Every small group point person I know is on the hunt for small group leaders. In some small group systems, if you’ve got a pulse, can plug in a DVD, serve some snacks, and read some questions, then you’re a great candidate for group leadership. In other group systems, there’s a long process to becoming a small group leader. Neither system is right or wrong. But if you choose to be a small group leader in any system without first considering some reasons you might need to say no, you may involve yourself in something you’re not capable of doing effectively.
There are at least 5 great reasons to say no to small group leadership:
- My marriage is struggling. I must give my time and effort to stabilizing this relationship.
- My schedule won’t allow it. If you’re working sixty hours a week and have a family, taking on a small group may not be the best thing for you at this time.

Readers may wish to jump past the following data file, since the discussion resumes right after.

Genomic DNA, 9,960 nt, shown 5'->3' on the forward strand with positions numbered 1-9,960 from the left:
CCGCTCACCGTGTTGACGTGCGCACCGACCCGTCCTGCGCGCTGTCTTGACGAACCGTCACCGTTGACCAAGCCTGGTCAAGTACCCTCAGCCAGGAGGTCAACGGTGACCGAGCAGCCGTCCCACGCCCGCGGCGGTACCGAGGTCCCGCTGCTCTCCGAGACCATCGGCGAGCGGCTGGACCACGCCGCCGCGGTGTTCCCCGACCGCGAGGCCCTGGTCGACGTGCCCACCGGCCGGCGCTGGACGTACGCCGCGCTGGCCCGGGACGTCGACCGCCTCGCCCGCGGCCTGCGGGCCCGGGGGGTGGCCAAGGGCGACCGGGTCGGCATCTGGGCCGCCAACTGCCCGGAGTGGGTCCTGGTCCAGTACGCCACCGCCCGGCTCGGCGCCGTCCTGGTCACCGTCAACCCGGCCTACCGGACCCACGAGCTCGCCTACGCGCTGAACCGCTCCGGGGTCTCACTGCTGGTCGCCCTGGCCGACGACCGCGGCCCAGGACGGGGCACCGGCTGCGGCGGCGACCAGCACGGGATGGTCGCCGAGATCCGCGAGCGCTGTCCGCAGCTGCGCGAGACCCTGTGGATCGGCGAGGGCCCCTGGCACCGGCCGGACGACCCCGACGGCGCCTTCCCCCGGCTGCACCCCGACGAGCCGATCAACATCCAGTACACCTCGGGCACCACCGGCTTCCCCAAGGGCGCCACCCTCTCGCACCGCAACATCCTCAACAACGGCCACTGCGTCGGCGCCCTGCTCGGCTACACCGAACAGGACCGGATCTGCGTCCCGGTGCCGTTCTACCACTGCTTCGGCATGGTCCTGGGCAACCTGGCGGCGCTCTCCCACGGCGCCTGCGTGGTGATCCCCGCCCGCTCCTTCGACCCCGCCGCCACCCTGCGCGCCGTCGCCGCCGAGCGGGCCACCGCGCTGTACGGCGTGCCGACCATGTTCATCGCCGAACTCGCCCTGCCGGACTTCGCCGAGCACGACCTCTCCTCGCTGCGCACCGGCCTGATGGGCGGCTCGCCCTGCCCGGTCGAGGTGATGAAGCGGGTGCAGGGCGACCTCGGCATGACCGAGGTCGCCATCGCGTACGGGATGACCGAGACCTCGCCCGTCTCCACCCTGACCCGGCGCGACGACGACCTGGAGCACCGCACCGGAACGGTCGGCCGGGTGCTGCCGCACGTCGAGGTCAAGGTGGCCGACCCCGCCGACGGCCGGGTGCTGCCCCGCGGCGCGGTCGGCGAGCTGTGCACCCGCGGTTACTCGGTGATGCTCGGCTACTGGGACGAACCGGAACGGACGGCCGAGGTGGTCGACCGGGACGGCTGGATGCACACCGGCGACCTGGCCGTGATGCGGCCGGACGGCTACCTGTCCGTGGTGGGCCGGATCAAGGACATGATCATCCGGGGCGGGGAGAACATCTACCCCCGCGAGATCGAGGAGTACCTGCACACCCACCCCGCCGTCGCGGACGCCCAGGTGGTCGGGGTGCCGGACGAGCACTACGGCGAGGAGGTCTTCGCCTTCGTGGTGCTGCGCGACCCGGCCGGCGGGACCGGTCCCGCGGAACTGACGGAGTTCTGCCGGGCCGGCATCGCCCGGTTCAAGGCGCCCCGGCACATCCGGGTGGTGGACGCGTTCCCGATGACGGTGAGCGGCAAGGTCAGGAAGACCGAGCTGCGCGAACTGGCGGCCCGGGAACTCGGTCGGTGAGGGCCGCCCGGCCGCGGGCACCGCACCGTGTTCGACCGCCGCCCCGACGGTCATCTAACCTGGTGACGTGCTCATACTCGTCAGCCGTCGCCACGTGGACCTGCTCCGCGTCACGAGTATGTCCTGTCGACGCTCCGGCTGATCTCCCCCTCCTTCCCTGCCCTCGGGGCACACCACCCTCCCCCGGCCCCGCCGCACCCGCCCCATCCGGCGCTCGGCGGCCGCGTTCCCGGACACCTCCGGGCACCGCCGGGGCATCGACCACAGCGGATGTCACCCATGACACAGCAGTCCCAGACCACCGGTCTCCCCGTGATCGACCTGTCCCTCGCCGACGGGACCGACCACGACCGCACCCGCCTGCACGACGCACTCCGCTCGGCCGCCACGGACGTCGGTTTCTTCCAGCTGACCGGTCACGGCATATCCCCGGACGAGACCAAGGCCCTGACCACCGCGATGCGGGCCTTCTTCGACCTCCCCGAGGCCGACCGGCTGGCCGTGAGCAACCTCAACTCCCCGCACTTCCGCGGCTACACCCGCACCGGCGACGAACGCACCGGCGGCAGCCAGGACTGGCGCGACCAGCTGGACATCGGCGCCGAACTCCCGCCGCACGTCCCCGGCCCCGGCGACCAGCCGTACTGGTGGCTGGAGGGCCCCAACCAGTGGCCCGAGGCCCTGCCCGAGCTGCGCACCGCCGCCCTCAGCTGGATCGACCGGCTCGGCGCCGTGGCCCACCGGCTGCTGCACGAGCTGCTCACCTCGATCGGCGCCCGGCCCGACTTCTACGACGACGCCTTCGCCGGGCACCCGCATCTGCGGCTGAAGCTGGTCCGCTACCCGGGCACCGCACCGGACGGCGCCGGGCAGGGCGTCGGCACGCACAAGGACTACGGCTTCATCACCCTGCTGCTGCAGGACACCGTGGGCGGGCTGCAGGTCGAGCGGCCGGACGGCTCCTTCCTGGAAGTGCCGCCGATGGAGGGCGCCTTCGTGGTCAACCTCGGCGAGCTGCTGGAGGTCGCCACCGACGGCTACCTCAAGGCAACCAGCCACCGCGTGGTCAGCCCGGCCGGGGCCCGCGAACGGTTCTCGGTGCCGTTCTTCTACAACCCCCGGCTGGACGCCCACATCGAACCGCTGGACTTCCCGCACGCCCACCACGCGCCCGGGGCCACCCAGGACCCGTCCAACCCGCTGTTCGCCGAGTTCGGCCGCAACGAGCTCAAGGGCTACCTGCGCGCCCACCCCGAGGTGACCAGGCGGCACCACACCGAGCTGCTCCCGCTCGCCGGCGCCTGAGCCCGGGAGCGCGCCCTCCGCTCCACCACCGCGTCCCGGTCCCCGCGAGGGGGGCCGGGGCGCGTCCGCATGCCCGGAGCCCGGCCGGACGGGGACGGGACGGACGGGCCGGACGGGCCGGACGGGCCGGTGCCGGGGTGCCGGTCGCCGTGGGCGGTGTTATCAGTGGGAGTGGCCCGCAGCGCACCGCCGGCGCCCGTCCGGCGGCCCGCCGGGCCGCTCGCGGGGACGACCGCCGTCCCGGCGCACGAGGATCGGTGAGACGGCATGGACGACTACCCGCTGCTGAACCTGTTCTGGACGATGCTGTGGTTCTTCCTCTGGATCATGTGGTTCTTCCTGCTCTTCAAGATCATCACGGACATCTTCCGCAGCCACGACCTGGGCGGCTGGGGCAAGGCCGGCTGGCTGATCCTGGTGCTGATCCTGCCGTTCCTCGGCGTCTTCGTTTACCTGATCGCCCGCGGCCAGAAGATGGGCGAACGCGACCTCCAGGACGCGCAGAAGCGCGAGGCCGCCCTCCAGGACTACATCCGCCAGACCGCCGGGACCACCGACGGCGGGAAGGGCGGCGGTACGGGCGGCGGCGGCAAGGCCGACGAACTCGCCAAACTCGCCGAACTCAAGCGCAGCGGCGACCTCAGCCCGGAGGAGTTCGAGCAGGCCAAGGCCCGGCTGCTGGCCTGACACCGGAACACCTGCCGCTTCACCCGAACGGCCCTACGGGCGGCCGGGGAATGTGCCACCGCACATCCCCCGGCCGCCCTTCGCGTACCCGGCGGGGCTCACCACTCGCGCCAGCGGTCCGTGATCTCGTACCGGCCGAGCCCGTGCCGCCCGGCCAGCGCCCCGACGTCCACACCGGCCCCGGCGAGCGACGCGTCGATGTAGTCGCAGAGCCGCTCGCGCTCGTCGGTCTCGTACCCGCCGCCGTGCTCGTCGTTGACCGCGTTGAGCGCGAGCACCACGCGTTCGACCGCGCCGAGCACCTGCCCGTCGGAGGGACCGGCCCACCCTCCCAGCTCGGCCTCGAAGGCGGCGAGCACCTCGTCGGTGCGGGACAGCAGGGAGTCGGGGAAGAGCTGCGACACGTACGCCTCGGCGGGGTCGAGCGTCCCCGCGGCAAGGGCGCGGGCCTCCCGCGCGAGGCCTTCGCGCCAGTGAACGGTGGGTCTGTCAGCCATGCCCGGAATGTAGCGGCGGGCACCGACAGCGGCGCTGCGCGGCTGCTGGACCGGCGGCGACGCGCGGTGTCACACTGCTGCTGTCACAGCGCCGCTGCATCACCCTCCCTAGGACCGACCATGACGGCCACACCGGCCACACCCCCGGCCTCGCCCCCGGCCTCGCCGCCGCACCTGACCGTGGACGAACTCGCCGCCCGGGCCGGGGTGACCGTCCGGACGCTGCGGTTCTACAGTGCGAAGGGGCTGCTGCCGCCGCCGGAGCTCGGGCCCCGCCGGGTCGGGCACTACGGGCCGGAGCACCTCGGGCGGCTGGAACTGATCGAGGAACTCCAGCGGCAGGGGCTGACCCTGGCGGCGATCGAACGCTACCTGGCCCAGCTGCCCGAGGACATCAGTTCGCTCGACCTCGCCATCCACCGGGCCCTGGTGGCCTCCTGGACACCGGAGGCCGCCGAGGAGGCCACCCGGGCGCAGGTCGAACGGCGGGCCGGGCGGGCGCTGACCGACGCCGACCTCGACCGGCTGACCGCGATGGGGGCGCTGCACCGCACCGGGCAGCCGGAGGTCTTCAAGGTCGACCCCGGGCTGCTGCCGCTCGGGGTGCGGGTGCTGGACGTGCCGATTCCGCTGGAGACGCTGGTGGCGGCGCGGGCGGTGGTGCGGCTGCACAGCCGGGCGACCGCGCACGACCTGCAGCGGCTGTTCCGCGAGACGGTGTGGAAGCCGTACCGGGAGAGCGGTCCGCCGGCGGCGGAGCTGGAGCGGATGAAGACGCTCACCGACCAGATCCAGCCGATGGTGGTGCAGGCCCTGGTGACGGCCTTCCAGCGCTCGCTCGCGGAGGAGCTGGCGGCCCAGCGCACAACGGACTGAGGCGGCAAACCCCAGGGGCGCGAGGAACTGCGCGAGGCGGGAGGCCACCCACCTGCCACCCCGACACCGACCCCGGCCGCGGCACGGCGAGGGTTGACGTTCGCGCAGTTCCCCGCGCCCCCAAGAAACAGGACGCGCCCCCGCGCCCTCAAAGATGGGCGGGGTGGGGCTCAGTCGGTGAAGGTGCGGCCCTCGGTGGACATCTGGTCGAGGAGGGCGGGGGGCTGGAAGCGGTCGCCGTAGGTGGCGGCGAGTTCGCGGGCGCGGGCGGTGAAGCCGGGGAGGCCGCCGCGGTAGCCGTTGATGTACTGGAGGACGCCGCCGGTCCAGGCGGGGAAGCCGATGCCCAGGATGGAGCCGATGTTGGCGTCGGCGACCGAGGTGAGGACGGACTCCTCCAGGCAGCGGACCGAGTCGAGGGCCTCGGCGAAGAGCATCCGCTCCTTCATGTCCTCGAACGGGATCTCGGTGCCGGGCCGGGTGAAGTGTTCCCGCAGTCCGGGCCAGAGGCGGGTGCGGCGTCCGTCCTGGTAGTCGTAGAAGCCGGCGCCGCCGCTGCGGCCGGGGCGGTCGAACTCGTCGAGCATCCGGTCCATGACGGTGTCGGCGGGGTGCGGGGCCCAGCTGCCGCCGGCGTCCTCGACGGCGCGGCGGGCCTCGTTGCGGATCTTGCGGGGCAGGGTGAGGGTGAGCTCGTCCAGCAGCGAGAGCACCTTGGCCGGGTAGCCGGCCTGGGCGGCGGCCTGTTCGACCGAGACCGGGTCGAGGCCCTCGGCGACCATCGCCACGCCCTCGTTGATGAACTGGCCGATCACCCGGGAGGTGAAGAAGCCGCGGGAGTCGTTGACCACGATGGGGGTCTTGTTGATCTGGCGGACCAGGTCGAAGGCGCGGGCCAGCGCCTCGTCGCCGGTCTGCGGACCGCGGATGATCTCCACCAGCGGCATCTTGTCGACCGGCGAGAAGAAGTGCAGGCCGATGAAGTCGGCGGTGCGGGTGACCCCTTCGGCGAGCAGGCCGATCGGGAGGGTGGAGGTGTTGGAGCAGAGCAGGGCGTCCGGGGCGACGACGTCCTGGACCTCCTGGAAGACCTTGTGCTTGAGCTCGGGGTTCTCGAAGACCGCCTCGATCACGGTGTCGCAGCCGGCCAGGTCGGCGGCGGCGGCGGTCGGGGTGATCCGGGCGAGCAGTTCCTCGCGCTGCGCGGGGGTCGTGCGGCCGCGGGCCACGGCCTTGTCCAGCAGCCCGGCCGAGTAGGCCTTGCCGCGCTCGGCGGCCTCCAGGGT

- I have a sin issue that, if it were to become public, would cause my church leadership to be questioned about why I was given a leadership role.
- I am already overly involved in other church leadership roles and, if I take this on, none of my ministry responsibilities will be accomplished with excellence.
- I have no passion for group leadership. Each of us is given differing passions. Some are prone to deeply care for the poor, others church finances, others children’s or student ministry. Taking on a role that you’re not passionate about will only lead to frustration and ultimately burnout.
Rick Howerton is the Small Groups and Discipleship Specialist at Lifeway Christian Resources. He has authored many small group studies, is a highly sought-after trainer and speaker, and is the author of Destination Community: Small Group Ministry Manual as well as A Different Kind of Tribe: Embracing the New Small Group Dynamic. He is also the co-author of Disciples Path: A Practical Guide to Disciple Making and Countdown: Launching and Leading Transformational Groups. But Rick’s deepest passion and his goal in life is to see “a biblical small group within walking distance of every person on the planet making disciples that make disciples.”